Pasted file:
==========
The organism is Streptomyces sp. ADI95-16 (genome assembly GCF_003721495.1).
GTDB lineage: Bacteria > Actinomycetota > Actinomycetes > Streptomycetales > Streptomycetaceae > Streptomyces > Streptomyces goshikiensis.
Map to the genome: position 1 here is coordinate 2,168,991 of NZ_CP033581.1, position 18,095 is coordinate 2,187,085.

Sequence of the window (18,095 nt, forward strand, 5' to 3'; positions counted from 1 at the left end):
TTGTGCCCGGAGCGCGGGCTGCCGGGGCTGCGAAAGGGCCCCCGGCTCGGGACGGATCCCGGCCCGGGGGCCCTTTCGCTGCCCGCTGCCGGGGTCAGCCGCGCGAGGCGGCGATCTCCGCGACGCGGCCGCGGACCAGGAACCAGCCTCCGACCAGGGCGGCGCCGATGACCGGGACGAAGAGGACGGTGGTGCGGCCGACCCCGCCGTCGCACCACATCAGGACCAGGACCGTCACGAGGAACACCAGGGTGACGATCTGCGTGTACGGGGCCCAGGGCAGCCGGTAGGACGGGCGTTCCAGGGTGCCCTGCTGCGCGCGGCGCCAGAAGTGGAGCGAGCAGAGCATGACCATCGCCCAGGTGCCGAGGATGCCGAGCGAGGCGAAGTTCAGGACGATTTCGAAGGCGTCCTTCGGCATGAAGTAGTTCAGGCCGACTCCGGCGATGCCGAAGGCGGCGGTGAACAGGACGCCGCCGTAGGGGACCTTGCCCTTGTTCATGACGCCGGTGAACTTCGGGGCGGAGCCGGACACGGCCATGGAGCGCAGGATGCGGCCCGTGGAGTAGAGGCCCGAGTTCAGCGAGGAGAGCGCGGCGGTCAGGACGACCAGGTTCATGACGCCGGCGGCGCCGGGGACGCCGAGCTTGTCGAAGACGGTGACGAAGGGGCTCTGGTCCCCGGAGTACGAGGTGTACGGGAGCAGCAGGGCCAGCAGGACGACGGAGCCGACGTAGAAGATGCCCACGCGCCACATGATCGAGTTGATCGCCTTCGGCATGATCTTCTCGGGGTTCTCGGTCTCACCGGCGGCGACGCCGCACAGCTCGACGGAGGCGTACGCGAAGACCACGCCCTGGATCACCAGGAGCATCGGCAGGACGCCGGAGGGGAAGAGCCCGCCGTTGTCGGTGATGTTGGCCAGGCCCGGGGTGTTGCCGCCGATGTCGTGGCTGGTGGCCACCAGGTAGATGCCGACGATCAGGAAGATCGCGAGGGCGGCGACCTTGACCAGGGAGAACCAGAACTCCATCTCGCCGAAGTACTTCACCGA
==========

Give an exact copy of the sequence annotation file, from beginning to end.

The organism is Streptomyces sp. ADI95-16 (genome assembly GCF_003721495.1).
GTDB lineage: Bacteria > Actinomycetota > Actinomycetes > Streptomycetales > Streptomycetaceae > Streptomyces > Streptomyces goshikiensis.
Map to the genome: position 1 here is coordinate 2,168,991 of NZ_CP033581.1, position 18,095 is coordinate 2,187,085.

Sequence of the window (18,095 nt, forward strand, 5' to 3'; positions counted from 1 at the left end):
TTGTGCCCGGAGCGCGGGCTGCCGGGGCTGCGAAAGGGCCCCCGGCTCGGGACGGATCCCGGCCCGGGGGCCCTTTCGCTGCCCGCTGCCGGGGTCAGCCGCGCGAGGCGGCGATCTCCGCGACGCGGCCGCGGACCAGGAACCAGCCTCCGACCAGGGCGGCGCCGATGACCGGGACGAAGAGGACGGTGGTGCGGCCGACCCCGCCGTCGCACCACATCAGGACCAGGACCGTCACGAGGAACACCAGGGTGACGATCTGCGTGTACGGGGCCCAGGGCAGCCGGTAGGACGGGCGTTCCAGGGTGCCCTGCTGCGCGCGGCGCCAGAAGTGGAGCGAGCAGAGCATGACCATCGCCCAGGTGCCGAGGATGCCGAGCGAGGCGAAGTTCAGGACGATTTCGAAGGCGTCCTTCGGCATGAAGTAGTTCAGGCCGACTCCGGCGATGCCGAAGGCGGCGGTGAACAGGACGCCGCCGTAGGGGACCTTGCCCTTGTTCATGACGCCGGTGAACTTCGGGGCGGAGCCGGACACGGCCATGGAGCGCAGGATGCGGCCCGTGGAGTAGAGGCCCGAGTTCAGCGAGGAGAGCGCGGCGGTCAGGACGACCAGGTTCATGACGCCGGCGGCGCCGGGGACGCCGAGCTTGTCGAAGACGGTGACGAAGGGGCTCTGGTCCCCGGAGTACGAGGTGTACGGGAGCAGCAGGGCCAGCAGGACGACGGAGCCGACGTAGAAGATGCCCACGCGCCACATGATCGAGTTGATCGCCTTCGGCATGATCTTCTCGGGGTTCTCGGTCTCACCGGCGGCGACGCCGCACAGCTCGACGGAGGCGTACGCGAAGACCACGCCCTGGATCACCAGGAGCATCGGCAGGACGCCGGAGGGGAAGAGCCCGCCGTTGTCGGTGATGTTGGCCAGGCCCGGGGTGTTGCCGCCGATGTCGTGGCTGGTGGCCACCAGGTAGATGCCGACGATCAGGAAGATCGCGAGGGCGGCGACCTTGACCAGGGAGAACCAGAACTCCATCTCGCCGAAGTACTTCACCGA